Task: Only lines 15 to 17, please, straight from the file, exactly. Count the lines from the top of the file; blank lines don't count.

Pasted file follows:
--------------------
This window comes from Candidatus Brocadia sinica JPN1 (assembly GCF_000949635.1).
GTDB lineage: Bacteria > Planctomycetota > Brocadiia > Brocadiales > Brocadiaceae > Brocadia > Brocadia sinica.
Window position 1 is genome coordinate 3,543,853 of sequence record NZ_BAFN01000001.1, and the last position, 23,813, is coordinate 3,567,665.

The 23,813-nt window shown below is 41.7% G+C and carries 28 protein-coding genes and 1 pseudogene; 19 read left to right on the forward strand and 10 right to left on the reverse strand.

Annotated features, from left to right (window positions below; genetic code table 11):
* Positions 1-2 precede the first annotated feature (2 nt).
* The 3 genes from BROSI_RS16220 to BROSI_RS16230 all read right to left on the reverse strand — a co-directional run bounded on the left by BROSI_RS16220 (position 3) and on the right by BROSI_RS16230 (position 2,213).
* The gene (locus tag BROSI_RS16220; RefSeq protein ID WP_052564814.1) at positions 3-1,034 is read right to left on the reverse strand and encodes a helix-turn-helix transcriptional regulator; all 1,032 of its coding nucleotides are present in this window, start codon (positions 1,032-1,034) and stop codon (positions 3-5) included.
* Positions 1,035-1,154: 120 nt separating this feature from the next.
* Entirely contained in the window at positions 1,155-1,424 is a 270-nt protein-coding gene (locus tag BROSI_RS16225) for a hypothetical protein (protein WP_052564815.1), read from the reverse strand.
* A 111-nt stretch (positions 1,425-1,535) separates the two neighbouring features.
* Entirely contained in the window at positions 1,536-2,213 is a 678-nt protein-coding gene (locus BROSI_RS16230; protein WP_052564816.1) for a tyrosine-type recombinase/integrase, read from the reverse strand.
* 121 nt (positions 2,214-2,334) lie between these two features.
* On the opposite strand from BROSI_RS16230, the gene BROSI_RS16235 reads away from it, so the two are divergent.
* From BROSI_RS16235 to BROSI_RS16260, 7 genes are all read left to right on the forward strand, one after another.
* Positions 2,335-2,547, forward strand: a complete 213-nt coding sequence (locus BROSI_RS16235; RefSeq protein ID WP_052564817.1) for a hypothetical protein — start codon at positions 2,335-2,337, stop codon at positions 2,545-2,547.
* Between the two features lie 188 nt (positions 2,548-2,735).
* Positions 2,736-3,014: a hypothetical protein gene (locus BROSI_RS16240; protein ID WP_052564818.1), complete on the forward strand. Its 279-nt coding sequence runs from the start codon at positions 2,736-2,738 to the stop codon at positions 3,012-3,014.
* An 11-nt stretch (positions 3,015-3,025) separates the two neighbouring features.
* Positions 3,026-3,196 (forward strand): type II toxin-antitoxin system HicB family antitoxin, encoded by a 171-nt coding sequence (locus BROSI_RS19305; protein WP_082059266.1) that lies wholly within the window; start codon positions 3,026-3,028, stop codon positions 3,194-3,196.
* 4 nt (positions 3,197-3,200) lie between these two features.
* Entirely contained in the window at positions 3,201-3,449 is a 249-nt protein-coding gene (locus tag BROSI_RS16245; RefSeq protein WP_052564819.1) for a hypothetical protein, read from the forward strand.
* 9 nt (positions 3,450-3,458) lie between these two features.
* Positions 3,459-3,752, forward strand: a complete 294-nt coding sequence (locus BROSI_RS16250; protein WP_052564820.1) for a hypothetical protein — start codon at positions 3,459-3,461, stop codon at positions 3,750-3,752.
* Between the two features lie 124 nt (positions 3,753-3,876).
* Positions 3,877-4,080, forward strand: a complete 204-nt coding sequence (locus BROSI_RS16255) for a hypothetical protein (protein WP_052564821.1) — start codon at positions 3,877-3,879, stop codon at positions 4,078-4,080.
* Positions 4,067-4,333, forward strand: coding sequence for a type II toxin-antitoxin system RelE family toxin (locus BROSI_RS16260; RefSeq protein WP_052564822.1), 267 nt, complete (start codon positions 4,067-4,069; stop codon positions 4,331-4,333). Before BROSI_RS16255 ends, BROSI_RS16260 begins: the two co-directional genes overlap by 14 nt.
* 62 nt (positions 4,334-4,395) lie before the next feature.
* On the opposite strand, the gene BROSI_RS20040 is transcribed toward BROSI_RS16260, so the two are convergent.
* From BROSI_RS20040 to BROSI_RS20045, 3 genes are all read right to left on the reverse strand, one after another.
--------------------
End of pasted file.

* From BROSI_RS16235 to BROSI_RS16260, 7 genes are all read left to right on the forward strand, one after another.
* Positions 2,335-2,547, forward strand: a complete 213-nt coding sequence (locus BROSI_RS16235; RefSeq protein ID WP_052564817.1) for a hypothetical protein — start codon at positions 2,335-2,337, stop codon at positions 2,545-2,547.
* Between the two features lie 188 nt (positions 2,548-2,735).